To calculate release rates, you will need information on the number of people eligible for parole, the number of people considered for parole and the number of paroles the board granted in a given year. Begin your search by looking on the state Department of Correction or parole board website for annual reports or other data. If nothing is posted, call and ask for it.
Understanding the words below will help as you sift through the information.
Deferred/Continued: Parole board-speak for “denied.” It means the person will continue to serve their sentence and come before the board at a later date to try again.
Serve out/Max out: The person will not be paroled but rather serve their entire sentence and be released without supervision when it’s over.
Initial reviews: Board reviews of people who have never been considered for parole before.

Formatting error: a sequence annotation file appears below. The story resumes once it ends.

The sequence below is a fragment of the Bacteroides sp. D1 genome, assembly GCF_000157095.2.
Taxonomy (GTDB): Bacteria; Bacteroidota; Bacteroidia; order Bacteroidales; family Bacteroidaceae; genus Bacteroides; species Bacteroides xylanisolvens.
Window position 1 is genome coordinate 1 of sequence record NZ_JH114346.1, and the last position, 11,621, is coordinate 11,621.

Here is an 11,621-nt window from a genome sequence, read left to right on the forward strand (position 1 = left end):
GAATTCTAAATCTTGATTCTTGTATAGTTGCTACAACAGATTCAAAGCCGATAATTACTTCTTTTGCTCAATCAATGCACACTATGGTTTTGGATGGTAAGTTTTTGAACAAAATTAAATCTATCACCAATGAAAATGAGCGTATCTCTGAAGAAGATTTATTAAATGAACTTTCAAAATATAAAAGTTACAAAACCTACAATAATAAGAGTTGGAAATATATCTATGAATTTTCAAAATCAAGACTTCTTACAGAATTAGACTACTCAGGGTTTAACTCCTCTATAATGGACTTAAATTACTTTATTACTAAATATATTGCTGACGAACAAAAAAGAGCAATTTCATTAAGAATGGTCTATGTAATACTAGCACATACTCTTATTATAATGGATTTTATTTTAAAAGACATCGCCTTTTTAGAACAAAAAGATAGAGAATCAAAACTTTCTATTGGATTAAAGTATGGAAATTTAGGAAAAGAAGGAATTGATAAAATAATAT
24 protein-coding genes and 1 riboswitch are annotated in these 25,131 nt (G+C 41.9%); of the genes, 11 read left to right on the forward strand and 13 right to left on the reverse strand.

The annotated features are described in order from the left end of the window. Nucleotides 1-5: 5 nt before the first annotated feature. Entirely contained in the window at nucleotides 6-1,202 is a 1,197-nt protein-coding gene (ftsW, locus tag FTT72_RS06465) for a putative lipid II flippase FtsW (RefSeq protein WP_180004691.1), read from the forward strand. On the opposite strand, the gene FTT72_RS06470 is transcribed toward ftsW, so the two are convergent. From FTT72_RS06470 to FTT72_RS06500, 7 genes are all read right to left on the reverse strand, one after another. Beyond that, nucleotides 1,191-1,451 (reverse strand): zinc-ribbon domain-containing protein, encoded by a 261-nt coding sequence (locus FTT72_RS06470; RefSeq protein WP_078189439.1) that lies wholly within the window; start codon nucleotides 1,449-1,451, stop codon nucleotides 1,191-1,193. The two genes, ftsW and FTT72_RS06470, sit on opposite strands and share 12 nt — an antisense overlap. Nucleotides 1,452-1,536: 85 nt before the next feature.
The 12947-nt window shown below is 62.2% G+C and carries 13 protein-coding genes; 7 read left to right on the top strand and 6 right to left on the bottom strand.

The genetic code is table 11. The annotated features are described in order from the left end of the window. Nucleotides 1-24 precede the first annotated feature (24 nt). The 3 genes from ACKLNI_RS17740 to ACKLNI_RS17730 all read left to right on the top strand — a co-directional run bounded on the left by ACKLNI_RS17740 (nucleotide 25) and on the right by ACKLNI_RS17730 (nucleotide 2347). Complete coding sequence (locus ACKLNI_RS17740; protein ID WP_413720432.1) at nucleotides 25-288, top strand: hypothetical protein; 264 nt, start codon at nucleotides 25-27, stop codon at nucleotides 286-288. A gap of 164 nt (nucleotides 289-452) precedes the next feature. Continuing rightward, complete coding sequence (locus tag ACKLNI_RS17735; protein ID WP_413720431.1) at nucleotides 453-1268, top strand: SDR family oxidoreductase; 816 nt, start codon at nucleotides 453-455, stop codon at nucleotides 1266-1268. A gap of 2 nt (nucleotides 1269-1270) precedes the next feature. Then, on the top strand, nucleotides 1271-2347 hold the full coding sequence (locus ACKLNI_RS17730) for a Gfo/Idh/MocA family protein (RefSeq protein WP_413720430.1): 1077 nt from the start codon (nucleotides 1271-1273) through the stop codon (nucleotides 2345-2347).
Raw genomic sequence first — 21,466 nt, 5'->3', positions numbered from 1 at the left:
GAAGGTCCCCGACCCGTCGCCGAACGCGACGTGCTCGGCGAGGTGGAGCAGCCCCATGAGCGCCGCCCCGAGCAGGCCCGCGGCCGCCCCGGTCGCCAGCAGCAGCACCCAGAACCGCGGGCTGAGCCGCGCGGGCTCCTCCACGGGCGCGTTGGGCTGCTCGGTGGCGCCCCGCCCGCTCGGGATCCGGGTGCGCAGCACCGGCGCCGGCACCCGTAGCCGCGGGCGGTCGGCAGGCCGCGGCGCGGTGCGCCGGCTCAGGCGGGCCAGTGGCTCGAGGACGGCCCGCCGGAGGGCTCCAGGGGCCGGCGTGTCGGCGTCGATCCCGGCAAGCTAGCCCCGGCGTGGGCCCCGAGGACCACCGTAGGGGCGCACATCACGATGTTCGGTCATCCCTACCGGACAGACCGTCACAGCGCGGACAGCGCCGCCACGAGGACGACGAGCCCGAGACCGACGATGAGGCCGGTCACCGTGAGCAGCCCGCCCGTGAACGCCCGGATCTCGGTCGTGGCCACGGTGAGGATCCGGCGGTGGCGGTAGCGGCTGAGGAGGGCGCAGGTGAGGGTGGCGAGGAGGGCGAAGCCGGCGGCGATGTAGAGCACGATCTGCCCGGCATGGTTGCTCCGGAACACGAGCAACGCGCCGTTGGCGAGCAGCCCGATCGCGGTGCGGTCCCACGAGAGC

Deferred cases: People who have been denied, and are back to try again
Discretionary release: A release from prison granted by the parole board. The term “discretionary” is used to distinguish between releases in which parole boards had the choice to release someone, and “max outs” or mandatory parole.
Revocation hearing: A hearing to determine whether to revoke someone’s parole and send them back to prison, if they’ve violated the terms of their parole release. These numbers will often be reported alongside grant rates, but revocations are a different type of hearing with a whole other set of (equally important) considerations, so they should be considered separately.
The grant rate is the percentage of eligible people the parole board releases in a given period. Some states provide this, but we recommend doing your own calculation by dividing paroles granted by the people eligible for parole. Some caveats about those numbers (always remembering that this information can vary wildly state-to-state)